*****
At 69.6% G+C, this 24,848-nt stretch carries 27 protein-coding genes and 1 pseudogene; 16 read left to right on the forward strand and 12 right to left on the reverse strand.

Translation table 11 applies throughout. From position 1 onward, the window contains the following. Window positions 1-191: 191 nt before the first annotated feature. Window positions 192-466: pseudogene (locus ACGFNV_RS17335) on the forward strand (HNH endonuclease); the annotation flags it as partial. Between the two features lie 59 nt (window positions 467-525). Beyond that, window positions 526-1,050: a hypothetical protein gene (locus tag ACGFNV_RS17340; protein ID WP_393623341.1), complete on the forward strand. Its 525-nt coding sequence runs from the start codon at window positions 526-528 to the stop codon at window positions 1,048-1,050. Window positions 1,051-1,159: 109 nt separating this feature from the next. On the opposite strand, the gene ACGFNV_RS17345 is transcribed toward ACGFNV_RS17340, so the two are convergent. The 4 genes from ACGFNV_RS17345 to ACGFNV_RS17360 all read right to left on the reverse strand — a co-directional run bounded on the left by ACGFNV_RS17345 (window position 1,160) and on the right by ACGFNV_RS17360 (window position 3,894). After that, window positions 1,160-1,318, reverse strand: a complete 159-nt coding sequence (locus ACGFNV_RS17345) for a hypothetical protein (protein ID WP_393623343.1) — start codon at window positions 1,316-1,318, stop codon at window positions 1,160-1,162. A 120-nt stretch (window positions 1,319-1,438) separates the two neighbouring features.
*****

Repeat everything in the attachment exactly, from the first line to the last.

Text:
At 69.6% G+C, this 24,848-nt stretch carries 27 protein-coding genes and 1 pseudogene; 16 read left to right on the forward strand and 12 right to left on the reverse strand.

Translation table 11 applies throughout. From position 1 onward, the window contains the following. Window positions 1-191: 191 nt before the first annotated feature. Window positions 192-466: pseudogene (locus ACGFNV_RS17335) on the forward strand (HNH endonuclease); the annotation flags it as partial. Between the two features lie 59 nt (window positions 467-525). Beyond that, window positions 526-1,050: a hypothetical protein gene (locus tag ACGFNV_RS17340; protein ID WP_393623341.1), complete on the forward strand. Its 525-nt coding sequence runs from the start codon at window positions 526-528 to the stop codon at window positions 1,048-1,050. Window positions 1,051-1,159: 109 nt separating this feature from the next. On the opposite strand, the gene ACGFNV_RS17345 is transcribed toward ACGFNV_RS17340, so the two are convergent. The 4 genes from ACGFNV_RS17345 to ACGFNV_RS17360 all read right to left on the reverse strand — a co-directional run bounded on the left by ACGFNV_RS17345 (window position 1,160) and on the right by ACGFNV_RS17360 (window position 3,894). After that, window positions 1,160-1,318, reverse strand: a complete 159-nt coding sequence (locus ACGFNV_RS17345) for a hypothetical protein (protein ID WP_393623343.1) — start codon at window positions 1,316-1,318, stop codon at window positions 1,160-1,162. A 120-nt stretch (window positions 1,319-1,438) separates the two neighbouring features.